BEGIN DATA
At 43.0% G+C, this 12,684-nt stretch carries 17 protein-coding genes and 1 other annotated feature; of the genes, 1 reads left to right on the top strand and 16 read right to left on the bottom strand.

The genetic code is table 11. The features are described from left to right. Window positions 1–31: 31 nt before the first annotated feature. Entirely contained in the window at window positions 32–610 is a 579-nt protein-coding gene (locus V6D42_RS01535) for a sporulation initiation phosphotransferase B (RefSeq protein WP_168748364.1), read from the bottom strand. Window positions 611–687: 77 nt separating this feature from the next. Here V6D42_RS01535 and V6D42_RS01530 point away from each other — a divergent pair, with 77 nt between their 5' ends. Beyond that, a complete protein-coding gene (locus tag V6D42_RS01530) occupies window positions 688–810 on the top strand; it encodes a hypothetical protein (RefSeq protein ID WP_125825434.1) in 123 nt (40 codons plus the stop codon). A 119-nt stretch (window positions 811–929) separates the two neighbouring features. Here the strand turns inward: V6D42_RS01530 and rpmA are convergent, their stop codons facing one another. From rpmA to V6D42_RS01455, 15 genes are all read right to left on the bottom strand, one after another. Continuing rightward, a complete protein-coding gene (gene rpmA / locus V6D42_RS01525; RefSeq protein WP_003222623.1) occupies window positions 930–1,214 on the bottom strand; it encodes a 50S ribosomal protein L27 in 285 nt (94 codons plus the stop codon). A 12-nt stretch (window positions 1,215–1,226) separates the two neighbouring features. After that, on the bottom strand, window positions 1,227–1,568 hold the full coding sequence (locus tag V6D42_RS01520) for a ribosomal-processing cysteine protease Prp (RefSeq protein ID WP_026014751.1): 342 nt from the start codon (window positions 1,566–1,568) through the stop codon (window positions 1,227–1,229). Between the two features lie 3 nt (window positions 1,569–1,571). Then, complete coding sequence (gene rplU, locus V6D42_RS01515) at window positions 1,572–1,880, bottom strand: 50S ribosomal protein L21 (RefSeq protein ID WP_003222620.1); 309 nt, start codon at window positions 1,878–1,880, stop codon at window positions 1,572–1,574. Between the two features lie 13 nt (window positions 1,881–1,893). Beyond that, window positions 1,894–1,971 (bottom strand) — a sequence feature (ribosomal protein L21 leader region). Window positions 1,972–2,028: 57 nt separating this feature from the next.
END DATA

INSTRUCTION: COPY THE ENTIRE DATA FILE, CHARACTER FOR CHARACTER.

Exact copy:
At 43.0% G+C, this 12,684-nt stretch carries 17 protein-coding genes and 1 other annotated feature; of the genes, 1 reads left to right on the top strand and 16 read right to left on the bottom strand.

The genetic code is table 11. The features are described from left to right. Window positions 1–31: 31 nt before the first annotated feature. Entirely contained in the window at window positions 32–610 is a 579-nt protein-coding gene (locus V6D42_RS01535) for a sporulation initiation phosphotransferase B (RefSeq protein WP_168748364.1), read from the bottom strand. Window positions 611–687: 77 nt separating this feature from the next. Here V6D42_RS01535 and V6D42_RS01530 point away from each other — a divergent pair, with 77 nt between their 5' ends. Beyond that, a complete protein-coding gene (locus tag V6D42_RS01530) occupies window positions 688–810 on the top strand; it encodes a hypothetical protein (RefSeq protein ID WP_125825434.1) in 123 nt (40 codons plus the stop codon). A 119-nt stretch (window positions 811–929) separates the two neighbouring features. Here the strand turns inward: V6D42_RS01530 and rpmA are convergent, their stop codons facing one another. From rpmA to V6D42_RS01455, 15 genes are all read right to left on the bottom strand, one after another. Continuing rightward, a complete protein-coding gene (gene rpmA / locus V6D42_RS01525; RefSeq protein WP_003222623.1) occupies window positions 930–1,214 on the bottom strand; it encodes a 50S ribosomal protein L27 in 285 nt (94 codons plus the stop codon). A 12-nt stretch (window positions 1,215–1,226) separates the two neighbouring features. After that, on the bottom strand, window positions 1,227–1,568 hold the full coding sequence (locus tag V6D42_RS01520) for a ribosomal-processing cysteine protease Prp (RefSeq protein ID WP_026014751.1): 342 nt from the start codon (window positions 1,566–1,568) through the stop codon (window positions 1,227–1,229). Between the two features lie 3 nt (window positions 1,569–1,571). Then, complete coding sequence (gene rplU, locus V6D42_RS01515) at window positions 1,572–1,880, bottom strand: 50S ribosomal protein L21 (RefSeq protein ID WP_003222620.1); 309 nt, start codon at window positions 1,878–1,880, stop codon at window positions 1,572–1,574. Between the two features lie 13 nt (window positions 1,881–1,893). Beyond that, window positions 1,894–1,971 (bottom strand) — a sequence feature (ribosomal protein L21 leader region). Window positions 1,972–2,028: 57 nt separating this feature from the next.